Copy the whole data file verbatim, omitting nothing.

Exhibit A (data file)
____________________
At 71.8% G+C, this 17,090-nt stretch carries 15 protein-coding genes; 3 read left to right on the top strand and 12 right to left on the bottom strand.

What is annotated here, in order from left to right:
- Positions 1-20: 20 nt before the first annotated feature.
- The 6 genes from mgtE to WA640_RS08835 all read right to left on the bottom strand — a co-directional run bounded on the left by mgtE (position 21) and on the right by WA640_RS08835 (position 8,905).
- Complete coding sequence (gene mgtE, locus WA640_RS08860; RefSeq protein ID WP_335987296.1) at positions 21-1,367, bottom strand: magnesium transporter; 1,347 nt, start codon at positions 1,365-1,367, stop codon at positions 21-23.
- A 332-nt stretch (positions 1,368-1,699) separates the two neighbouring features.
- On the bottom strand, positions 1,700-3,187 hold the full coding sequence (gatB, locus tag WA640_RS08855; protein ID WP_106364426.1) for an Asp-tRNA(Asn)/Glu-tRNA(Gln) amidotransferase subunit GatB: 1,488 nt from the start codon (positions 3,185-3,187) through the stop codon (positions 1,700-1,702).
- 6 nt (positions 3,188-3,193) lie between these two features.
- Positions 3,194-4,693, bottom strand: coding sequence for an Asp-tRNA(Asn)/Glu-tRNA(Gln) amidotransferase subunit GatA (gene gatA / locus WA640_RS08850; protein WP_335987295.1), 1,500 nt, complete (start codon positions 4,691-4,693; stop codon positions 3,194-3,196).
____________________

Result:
At 71.8% G+C, this 17,090-nt stretch carries 15 protein-coding genes; 3 read left to right on the top strand and 12 right to left on the bottom strand.

What is annotated here, in order from left to right:
- Positions 1-20: 20 nt before the first annotated feature.
- The 6 genes from mgtE to WA640_RS08835 all read right to left on the bottom strand — a co-directional run bounded on the left by mgtE (position 21) and on the right by WA640_RS08835 (position 8,905).
- Complete coding sequence (gene mgtE, locus WA640_RS08860; RefSeq protein ID WP_335987296.1) at positions 21-1,367, bottom strand: magnesium transporter; 1,347 nt, start codon at positions 1,365-1,367, stop codon at positions 21-23.
- A 332-nt stretch (positions 1,368-1,699) separates the two neighbouring features.
- On the bottom strand, positions 1,700-3,187 hold the full coding sequence (gatB, locus tag WA640_RS08855; protein ID WP_106364426.1) for an Asp-tRNA(Asn)/Glu-tRNA(Gln) amidotransferase subunit GatB: 1,488 nt from the start codon (positions 3,185-3,187) through the stop codon (positions 1,700-1,702).
- 6 nt (positions 3,188-3,193) lie between these two features.
- Positions 3,194-4,693, bottom strand: coding sequence for an Asp-tRNA(Asn)/Glu-tRNA(Gln) amidotransferase subunit GatA (gene gatA / locus WA640_RS08850; protein WP_335987295.1), 1,500 nt, complete (start codon positions 4,691-4,693; stop codon positions 3,194-3,196).